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Last year, I flew out to Montana for some good old fashioned family vacation!  Our clan numbered 17 in total, way more than my usual 3.  The three of us fit great in a single row of seats on the plane, but it’s fun to get the whole group together.  We stayed close enough to Yellowstone to get a few days in the park, and were able to take advantage of the

Yellowstone for Free?

Yes!  But not all the time.  You’ll need a child in the 4th grade (or homeschool equivalent) to get into the park for free.  Here’s how you do it:

  1. Obtain child in 4th grade.  We suggest you do this legally, though it may take a few years of preparation.  (WARNING:  Children are often messy, loud, whiny, annoying, etc.  Extreme caution is recommended when handling children.)  We love them anyway over here at PWaC!
  2. Go to the Every Kid in a Park website.
  3. Have your 4th grader fill out the required information by hitting “Play”.
  4. Print out your pass and bring it to Yellowstone!  Note that the paper versions are single-use.  Bring extra just in case you lose it!
  5. When you’re at Yellowstone, they’ll take your paper pass and swap you for a plastic pass that fits in your wallet.  The plastic pass is good for the whole school year, September 1st to August 31st!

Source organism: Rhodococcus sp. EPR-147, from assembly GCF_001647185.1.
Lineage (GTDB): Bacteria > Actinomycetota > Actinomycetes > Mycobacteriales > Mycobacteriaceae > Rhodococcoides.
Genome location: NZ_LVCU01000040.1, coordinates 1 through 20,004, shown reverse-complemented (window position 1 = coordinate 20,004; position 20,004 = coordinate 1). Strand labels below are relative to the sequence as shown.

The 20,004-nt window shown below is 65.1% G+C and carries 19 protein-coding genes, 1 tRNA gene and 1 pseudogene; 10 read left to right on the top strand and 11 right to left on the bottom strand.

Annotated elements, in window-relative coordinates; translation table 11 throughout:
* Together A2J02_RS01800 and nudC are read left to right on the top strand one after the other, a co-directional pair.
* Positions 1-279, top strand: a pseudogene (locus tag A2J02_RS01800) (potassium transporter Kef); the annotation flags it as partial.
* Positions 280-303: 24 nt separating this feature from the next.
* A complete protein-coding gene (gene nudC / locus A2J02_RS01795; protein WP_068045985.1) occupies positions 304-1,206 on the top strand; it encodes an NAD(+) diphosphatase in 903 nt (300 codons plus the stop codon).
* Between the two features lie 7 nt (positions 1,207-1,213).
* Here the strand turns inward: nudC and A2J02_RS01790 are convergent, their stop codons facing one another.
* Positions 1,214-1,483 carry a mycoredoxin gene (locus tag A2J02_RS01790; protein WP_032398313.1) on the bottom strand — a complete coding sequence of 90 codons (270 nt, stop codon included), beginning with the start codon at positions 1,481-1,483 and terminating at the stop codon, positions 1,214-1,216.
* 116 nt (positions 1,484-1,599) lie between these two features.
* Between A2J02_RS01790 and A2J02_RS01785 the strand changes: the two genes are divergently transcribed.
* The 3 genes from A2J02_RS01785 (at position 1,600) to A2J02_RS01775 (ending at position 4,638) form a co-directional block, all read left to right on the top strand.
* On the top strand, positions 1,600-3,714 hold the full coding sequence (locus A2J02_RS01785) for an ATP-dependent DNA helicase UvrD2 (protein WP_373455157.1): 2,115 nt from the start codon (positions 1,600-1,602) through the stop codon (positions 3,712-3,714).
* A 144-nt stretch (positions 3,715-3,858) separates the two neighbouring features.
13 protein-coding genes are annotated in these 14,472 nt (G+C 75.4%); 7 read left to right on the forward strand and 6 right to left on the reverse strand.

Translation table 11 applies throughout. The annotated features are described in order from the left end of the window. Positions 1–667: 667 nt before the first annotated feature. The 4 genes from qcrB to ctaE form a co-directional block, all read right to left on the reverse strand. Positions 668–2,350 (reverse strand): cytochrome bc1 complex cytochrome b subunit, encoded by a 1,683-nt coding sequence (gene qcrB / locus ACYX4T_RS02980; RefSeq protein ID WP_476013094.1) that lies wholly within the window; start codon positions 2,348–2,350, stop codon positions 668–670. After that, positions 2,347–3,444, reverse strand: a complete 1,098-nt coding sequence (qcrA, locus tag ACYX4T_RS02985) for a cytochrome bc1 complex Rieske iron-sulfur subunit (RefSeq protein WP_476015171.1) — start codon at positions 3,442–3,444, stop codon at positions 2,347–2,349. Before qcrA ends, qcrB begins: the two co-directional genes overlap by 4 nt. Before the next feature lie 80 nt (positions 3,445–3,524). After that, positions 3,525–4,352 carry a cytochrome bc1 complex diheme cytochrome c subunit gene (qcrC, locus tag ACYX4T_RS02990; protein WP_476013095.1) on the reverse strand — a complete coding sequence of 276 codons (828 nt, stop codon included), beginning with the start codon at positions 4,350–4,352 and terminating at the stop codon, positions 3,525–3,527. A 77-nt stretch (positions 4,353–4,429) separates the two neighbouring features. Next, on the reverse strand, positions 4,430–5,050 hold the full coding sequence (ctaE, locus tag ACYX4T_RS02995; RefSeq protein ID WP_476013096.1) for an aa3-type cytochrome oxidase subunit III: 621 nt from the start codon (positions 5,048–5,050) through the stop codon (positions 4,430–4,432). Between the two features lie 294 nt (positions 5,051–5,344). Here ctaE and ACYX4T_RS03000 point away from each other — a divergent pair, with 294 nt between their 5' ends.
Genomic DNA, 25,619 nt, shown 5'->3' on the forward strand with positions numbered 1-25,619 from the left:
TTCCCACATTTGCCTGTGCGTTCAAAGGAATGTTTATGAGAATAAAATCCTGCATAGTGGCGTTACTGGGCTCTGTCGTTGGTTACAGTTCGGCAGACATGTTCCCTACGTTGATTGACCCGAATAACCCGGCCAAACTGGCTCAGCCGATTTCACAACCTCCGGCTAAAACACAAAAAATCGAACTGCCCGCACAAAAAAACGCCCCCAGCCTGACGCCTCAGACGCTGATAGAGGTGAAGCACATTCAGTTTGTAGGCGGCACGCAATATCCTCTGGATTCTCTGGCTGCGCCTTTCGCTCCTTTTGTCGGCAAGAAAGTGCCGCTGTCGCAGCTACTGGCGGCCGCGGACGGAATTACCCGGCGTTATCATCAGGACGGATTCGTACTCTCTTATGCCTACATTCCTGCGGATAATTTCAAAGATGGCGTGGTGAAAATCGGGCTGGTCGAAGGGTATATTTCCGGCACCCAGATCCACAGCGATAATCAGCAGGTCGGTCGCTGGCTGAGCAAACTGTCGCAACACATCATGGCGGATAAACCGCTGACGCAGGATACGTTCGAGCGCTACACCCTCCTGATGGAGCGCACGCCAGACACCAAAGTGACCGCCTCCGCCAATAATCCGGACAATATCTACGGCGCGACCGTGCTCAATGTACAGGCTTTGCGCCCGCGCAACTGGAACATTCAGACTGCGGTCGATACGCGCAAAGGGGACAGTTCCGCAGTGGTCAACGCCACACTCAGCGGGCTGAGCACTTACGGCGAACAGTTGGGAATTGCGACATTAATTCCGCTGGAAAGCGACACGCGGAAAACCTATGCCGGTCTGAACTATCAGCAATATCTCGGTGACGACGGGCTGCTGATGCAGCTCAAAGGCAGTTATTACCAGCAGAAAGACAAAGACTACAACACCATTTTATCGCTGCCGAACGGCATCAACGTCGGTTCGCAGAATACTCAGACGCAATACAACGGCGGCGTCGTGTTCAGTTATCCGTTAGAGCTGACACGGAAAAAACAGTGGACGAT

If Yellowstone isn’t on your list yet, almost every other National Park and Historic Site accept the pass.  I’d recommend printing out a few paper copies to be safe though, as not all sites offer the plastic, more permanent pass.

(Uh oh, some of the parks have a work around to this pass.  This National Park is notably not free.)

a landscape with a body of water and trees

The Grand Prismatic Spring of Yellowstone!

The pass was first introduced in early 2015, and went live in September of 2015 for kids in 4th grade during the 2015-2016 school year.

We’ve got big plans to use the pass this year!  Based in Boston, Acadia is only a few hours north, the National Seashore is nearby, and there are a number of Historical Sites and Parks in the area.  I’ll also be taking full advantage of my time off next year, and am thinking a trip out to the southwest would make a lot of sense this summer…

What do you think – Utah?  Arizona?  California?

How to Survive Yellowstone with a Car Full of Kids

a rocky mountain with white and brown layers

Mammoth Springs – one of the many places we got out of the car and hiked around a bit.

Here are my best tips, feel free to add yours in the comments!

  • Pack plenty of snacks and drinks.  Supplies are few and far between once you’re actually in the park, and when you do find them, they’re expensive!
  • Get out of the car.  At over 2 million acres of land, you’ll need a car in Yellowstone.  There is so much to see from the road and even more on foot!  As long as your dressed appropriately and comfortable with the environment, hike!  Let the kids stretch their legs!  Make sure you don’t get too close to animals, always use your common sense, and listen to any advice park rangers give you.
  • Take advantage of the scenic spots.  Overlooks, photo opportunities, and boardwalks all offer kids (and adults) some time to marvel in the beauty of the landscape.

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